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ClementLuminy

Multiple light Solutions ....

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Hello. I have created a shader which lit my model with Perpixel lighting. This shader is pretty complex and so, it can only handle one Spot Light. The problem is that with only one spot light, it's not easy to illuminate a complex scene ... I have an other Shader which can handle multiples lights using Per-vertex lighting. So i was thinking to use a multipass approach (combining both shader) to solve the problem. Do you think it's a good idea ? Do you know any other way to solve this problem ?? If you can give me some hints pleas, let me know ... Thanks a lot. Clement Vidal

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you don't need multiple passes. Collect the x nearst lights. Pass them to a shader and do the calculations inside the shader. you can use branching inside the shader , so the shader can handle a different number of lights

hope this helps

greets

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I have try to use branching in my shader to manage multiple lights sources, here is the (pseudo) code i was using:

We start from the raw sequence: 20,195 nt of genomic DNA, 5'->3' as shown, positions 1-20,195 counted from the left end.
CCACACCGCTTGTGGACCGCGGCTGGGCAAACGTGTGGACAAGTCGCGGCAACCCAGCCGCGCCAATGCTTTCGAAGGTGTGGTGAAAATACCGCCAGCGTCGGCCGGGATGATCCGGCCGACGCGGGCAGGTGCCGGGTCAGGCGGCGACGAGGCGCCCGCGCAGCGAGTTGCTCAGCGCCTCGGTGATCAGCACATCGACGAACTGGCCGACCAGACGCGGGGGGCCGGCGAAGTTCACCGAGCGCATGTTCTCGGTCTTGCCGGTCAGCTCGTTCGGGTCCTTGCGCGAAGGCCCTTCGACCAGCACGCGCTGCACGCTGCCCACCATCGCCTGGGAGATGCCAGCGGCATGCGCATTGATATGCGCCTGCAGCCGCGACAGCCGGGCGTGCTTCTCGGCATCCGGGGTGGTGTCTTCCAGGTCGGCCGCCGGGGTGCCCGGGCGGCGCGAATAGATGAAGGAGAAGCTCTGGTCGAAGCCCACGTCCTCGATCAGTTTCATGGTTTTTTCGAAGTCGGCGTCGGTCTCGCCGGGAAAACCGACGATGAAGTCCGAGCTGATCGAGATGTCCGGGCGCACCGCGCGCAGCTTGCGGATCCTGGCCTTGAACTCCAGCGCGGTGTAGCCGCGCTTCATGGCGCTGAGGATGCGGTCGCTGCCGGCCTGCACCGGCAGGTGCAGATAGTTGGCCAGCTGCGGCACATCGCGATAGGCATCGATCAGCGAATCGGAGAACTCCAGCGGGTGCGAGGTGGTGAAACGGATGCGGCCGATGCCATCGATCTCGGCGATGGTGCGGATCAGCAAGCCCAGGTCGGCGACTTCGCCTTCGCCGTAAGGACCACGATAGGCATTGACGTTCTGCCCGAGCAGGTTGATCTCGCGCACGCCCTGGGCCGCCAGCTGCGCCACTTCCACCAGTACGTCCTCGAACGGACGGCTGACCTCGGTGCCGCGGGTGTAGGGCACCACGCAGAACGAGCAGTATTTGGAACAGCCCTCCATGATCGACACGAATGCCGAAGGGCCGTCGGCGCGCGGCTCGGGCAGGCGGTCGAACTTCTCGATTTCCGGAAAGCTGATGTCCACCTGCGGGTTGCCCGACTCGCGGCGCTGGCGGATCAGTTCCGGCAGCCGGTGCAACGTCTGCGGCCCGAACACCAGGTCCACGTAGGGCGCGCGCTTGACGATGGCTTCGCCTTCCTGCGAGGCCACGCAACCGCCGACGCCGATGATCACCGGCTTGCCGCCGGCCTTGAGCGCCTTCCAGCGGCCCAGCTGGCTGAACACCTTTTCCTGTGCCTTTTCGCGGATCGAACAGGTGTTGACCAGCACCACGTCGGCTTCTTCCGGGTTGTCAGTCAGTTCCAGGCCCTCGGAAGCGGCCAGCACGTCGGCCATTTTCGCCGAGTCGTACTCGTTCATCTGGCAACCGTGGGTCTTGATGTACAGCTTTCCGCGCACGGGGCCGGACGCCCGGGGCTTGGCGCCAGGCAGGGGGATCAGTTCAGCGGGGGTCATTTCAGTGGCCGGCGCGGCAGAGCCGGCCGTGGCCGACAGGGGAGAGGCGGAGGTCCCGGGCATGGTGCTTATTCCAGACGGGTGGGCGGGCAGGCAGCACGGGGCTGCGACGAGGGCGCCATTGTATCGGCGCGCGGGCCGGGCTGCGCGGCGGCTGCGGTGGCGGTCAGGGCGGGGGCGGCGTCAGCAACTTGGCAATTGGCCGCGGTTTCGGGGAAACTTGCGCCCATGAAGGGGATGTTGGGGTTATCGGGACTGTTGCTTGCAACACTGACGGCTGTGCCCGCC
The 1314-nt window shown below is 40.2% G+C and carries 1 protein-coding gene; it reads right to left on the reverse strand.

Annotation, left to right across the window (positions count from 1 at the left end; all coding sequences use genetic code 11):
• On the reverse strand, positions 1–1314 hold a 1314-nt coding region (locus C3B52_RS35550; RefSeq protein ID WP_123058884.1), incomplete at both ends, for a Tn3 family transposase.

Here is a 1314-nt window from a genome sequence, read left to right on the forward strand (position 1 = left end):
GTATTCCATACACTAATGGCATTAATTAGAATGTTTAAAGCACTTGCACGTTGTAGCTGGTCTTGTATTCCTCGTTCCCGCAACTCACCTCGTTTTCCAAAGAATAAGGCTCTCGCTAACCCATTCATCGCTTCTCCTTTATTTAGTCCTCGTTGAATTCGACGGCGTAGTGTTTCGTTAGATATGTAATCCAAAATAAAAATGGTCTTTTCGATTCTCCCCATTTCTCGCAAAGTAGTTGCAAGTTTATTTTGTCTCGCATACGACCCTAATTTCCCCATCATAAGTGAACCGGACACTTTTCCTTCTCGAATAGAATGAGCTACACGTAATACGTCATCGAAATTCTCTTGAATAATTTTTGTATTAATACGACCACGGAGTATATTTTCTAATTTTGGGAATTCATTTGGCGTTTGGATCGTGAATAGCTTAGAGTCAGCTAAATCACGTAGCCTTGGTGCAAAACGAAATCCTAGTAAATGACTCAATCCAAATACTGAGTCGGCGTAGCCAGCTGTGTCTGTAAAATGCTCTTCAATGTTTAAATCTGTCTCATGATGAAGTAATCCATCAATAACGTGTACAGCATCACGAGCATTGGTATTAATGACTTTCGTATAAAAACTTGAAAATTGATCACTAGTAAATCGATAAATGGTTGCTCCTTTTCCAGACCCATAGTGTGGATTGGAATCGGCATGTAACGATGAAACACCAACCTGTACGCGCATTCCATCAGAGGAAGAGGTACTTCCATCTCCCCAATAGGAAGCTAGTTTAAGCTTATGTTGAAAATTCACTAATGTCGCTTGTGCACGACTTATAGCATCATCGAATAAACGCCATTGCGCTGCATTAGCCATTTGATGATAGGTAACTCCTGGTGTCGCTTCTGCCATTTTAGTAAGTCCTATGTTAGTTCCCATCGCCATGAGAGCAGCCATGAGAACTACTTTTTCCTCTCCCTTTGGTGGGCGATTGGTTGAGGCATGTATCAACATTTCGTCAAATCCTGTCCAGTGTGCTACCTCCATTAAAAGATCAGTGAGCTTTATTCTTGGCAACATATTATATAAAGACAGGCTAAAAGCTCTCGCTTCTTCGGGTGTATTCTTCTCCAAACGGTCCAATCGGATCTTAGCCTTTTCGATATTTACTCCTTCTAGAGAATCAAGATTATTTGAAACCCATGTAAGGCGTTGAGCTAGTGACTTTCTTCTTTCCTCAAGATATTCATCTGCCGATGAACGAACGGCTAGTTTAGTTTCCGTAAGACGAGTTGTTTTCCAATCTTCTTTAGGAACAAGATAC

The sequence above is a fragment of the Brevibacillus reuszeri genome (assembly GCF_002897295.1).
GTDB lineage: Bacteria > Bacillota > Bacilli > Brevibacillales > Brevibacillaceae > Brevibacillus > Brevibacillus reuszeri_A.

COLOR_PAIR ColPair;
for(int i=0;i<numLight;i++)
{
ColPair += DoDirLight(...);
}

because the shader do PerPixel lighting, this computation is done inside a pixel shader, and this code do not compile succesfully, i get an error like:

x3511: loop does not terminate ( over 1024 iteration)

The variable numLight is a global variable, And i never manage to erase this error, that's why i'm planning to use a multipass approach....

if you can help me .... :)

Thanks a lot !

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There are two approaches to multiple lights:

1) Single-pass: For each object, calculate less important (further away) lights in the vertex shader, and calculate more important (closer) lights in the pixel shader. Sum the two results. Often combined with spherical harmonic lighting for the per-vertex lights.

2) Multipass: For each light, calculate lighting (and shadowing). Blend into framebuffer with ONE,ONE blend mode (additive blending).

If you do stencil shadows, you pretty much have to do one pass per light that casts shadows, so option 2) is often used.

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